Archive for June 2017

Why Are These Horses Eating Hay?


I love this photo. I’m not even sure why really. Maybe it’s because I know how much alike these two horses are. Our wild mustang baby Firestorm on the left and our rescued American Saddlebred Mouse on the right. I posted the photo just because I liked it. And I like them. Birds of a feather. Two very bright and very curious horses. One morning Saffron – Stormy’s mom – and I were walking out of the barn breezeway to breakfast. I had called both of them but realized I wasn’t hearing eight hooves on the pea gravel. I glanced back and all I could see of Stormy was a bit of her butt. She had stepped up into the tack room. All four feet! I wish I had thought to grab the iPhone but I reacted first (react first and think later… see I’m actually becoming one of them). “Stormy get outta there!” I snapped. And by the time I thought about taking a picture she was dutifully backing out of the doorway. We were having some grading and pea gravel work done around the barn and the guys had left a few big scary tools on the floor of the tack room. Like a chain saw. And one of those big concrete cutters. Scary to most, but not to Stormy. Oh, wow! Something new. What the heck is that? The small size of the tack room alone would be enough to cause most horses to vanish. But not Stormy. Nor Mouse if she had been around.

In the original post I called them the “children” of the herd. But that’s only true in spirit. Stormy is the youngest, 16 months at the time, but Stormy’s mother Saffron is actually the next youngest, and then Mouse at seven. But Mouse still acts like she’s Stormy’s age. Anyway, without realizing it, a friend named Jennifer posted a comment that caused me to shove the next morning’s work aside and write this blog post. Jennifer said, “That’s funny, eating hay with all that luscious looking green grass!” She must’ve been wondering why in the world would they do that? Read More→

Kathleen and I watched Benji the Hunted last night

And I was blown away.

It’s been fifteen years since I last watched it. It was such a very difficult shoot it’s sometimes hard to disassociate all the problems we had with every location, every shot. Back then, I was probably never able to just sit back and watch it as a movie. It was seriously difficult because there are only five minutes of people in the entire film. The rest is all animals. Bears, wolves, hawks, ferrets, bunnies, owls, and cougars. Big ones and small ones. And every one of them had to literally act on the screen just as Benji does to tell the story. To portray their feelings and emotions and intentions every bit as well as Benji does. And they do. I watched it last night as I would watch any other movie. Well, almost. I don’t come out of most movies so very proud. Proud that I had just watched a classic film unlike any I have ever seen. And there will probably never be another quite like it. Remember there was no CGI back then. No digitally painting a worried face onto an otherwise happy animal. Or vice versa. What you see is real. Just the way we shot it. It’s exciting, and amazing, and very entertaining. All of which is why I can say, unapologetically, it blew me away. It’s available on Amazon as instant video to rent or buy, and as a DVD. Disney was the distributor on this one so we get nothing when you watch. But I highly recommend it to you. Here’s the link:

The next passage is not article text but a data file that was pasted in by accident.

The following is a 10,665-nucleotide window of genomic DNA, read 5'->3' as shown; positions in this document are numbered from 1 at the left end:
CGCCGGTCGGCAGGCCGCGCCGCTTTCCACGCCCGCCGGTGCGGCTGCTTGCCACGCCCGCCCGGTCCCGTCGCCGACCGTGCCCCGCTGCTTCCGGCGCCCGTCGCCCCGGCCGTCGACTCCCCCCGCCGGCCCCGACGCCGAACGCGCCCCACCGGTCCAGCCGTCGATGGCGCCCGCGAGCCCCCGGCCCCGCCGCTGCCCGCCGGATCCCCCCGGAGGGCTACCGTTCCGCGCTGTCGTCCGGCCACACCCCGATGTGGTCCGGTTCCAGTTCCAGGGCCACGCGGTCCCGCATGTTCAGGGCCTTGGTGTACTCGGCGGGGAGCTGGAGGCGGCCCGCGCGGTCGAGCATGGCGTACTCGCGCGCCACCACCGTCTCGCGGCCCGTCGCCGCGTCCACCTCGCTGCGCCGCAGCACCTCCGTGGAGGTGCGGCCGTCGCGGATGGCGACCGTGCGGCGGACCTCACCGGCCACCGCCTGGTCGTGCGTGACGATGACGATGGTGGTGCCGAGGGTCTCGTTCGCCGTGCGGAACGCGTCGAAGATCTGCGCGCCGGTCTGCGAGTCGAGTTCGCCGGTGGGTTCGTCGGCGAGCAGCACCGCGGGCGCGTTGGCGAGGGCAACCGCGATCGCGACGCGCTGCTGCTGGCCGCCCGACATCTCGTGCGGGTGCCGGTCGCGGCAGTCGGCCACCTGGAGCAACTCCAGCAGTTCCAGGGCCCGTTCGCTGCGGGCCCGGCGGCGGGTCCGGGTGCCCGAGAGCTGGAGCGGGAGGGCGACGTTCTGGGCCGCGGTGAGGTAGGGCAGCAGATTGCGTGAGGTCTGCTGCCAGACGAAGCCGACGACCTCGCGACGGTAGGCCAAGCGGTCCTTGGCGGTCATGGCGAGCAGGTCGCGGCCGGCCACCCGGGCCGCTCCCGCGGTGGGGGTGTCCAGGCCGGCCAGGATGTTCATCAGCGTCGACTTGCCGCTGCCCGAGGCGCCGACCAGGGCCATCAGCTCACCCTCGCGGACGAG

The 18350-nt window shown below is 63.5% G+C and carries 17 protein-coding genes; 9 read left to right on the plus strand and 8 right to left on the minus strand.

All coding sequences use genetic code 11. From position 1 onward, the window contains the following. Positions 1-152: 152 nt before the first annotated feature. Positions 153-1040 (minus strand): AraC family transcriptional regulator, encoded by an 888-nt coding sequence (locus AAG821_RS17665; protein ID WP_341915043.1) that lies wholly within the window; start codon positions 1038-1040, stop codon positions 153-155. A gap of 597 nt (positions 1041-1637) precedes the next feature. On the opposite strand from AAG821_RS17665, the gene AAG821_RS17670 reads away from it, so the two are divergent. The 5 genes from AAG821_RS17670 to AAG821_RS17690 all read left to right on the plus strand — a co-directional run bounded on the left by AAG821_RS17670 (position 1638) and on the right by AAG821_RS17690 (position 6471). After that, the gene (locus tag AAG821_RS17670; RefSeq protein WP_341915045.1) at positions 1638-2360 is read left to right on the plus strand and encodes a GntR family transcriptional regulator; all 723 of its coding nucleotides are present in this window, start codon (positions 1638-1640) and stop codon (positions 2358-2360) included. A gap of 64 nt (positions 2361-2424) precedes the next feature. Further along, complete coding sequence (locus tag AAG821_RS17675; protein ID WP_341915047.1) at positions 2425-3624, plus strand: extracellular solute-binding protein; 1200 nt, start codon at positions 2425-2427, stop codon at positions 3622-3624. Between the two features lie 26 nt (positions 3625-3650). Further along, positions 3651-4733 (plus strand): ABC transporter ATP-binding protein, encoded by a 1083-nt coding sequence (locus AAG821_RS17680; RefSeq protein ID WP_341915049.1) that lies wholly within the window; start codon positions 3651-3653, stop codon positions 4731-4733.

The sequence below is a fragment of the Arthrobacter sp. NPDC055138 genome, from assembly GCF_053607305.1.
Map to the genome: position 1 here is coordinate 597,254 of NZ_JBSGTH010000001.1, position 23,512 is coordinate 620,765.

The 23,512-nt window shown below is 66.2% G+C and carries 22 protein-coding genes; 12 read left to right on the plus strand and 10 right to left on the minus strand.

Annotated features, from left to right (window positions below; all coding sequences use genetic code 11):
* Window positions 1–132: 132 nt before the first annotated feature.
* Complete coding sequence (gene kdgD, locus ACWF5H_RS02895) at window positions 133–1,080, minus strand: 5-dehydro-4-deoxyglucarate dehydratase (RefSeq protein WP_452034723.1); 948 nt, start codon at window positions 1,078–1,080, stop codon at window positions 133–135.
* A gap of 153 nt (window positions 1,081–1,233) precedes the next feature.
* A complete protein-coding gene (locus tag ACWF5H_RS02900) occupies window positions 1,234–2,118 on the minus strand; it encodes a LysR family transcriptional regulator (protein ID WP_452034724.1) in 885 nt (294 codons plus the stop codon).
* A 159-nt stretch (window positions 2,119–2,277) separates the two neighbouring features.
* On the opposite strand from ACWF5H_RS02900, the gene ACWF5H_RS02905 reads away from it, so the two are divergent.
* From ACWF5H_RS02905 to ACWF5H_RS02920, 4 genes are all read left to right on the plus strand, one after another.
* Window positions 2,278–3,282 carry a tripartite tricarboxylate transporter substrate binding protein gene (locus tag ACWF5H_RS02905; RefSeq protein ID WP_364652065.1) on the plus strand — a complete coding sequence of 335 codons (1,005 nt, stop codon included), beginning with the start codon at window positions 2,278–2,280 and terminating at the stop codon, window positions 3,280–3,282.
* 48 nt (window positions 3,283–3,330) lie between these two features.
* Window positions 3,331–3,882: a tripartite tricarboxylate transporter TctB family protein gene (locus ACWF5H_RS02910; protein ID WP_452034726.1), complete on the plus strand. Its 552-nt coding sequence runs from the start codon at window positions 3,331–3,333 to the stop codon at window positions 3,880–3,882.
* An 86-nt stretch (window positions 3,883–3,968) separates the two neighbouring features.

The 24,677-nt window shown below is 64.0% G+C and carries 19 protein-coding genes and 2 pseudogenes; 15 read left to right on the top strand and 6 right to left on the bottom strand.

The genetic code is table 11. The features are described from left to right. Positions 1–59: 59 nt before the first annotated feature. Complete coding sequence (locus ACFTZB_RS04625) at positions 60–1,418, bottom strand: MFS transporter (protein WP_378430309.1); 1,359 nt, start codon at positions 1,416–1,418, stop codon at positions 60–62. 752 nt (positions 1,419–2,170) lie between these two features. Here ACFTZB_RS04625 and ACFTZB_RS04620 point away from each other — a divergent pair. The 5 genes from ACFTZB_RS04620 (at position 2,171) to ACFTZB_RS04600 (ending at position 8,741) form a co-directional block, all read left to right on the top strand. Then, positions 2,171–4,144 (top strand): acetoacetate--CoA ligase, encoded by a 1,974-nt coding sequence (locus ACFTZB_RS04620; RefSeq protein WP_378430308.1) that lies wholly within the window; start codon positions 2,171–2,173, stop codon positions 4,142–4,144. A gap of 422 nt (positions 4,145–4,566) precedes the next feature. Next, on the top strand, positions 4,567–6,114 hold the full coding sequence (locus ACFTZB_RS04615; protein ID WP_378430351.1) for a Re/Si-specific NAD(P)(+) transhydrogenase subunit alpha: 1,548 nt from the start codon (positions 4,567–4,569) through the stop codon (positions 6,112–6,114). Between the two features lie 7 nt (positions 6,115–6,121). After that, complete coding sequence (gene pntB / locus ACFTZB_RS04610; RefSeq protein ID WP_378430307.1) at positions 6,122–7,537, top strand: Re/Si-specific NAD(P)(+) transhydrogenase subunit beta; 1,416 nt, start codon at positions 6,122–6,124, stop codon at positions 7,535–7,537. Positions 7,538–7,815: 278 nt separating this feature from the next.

Benji the Hunted on Amazon

Respect the Power of the Horse’s Instincts

This is a remarkable letter from our dear friend and equine nutritionist Juliet M. Getty, Ph.D. I urge you read all of it and then copy it and pass it on. The subject is free choice forage feeding and weight:

Respect the Power of the Horse’s Instincts

I respect and honor the way horses are made—they are different—unique, really. In a suitable, native environment, they are quite capable of taking care of themselves. They are free to eat and roam and, well, be horses. Domestication involves removing them from their natural setting, but their instincts for survival remain unchanged, and those instincts are based on compelling physiological and mental needs. Make no mistake about this: when we ignore or deny those needs, we seriously imperil our horses. Read More→

At Last!

The One Treat on the Planet
That is Absolutely
Good for your Horse!

I’ve been searching a long time for a treat that is actually good for my horses. A treat that isn’t loaded with sugar or molasses, or grains which are mostly non-structural carbs which turn to sugar when metabolized, or soy, or hydrogenated vegetable fats or oils. We train with treats and use a lot of them. So I’ve been reading a lot of labels. Most of them are scary.

Which is why I’m so excited that I’ve finally found this treat. From people who appear to actually care about your horse’s health and happiness. This is the singular best treat on the market as far as I’m concerned because it is the only treat I have found that uses 99.9% pure Non-GMO stabilized ground fortified flax. That’s .9% higher than required for human food grade. Nobody else does this.


Buy ’em – Try ’em
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This treat is actually good for your horse. 15 of these treats equal the same Omega 3 values as a half cup of Omega Horsehine Omega 3 Supplement and your horse will shine, inside and out! Read More→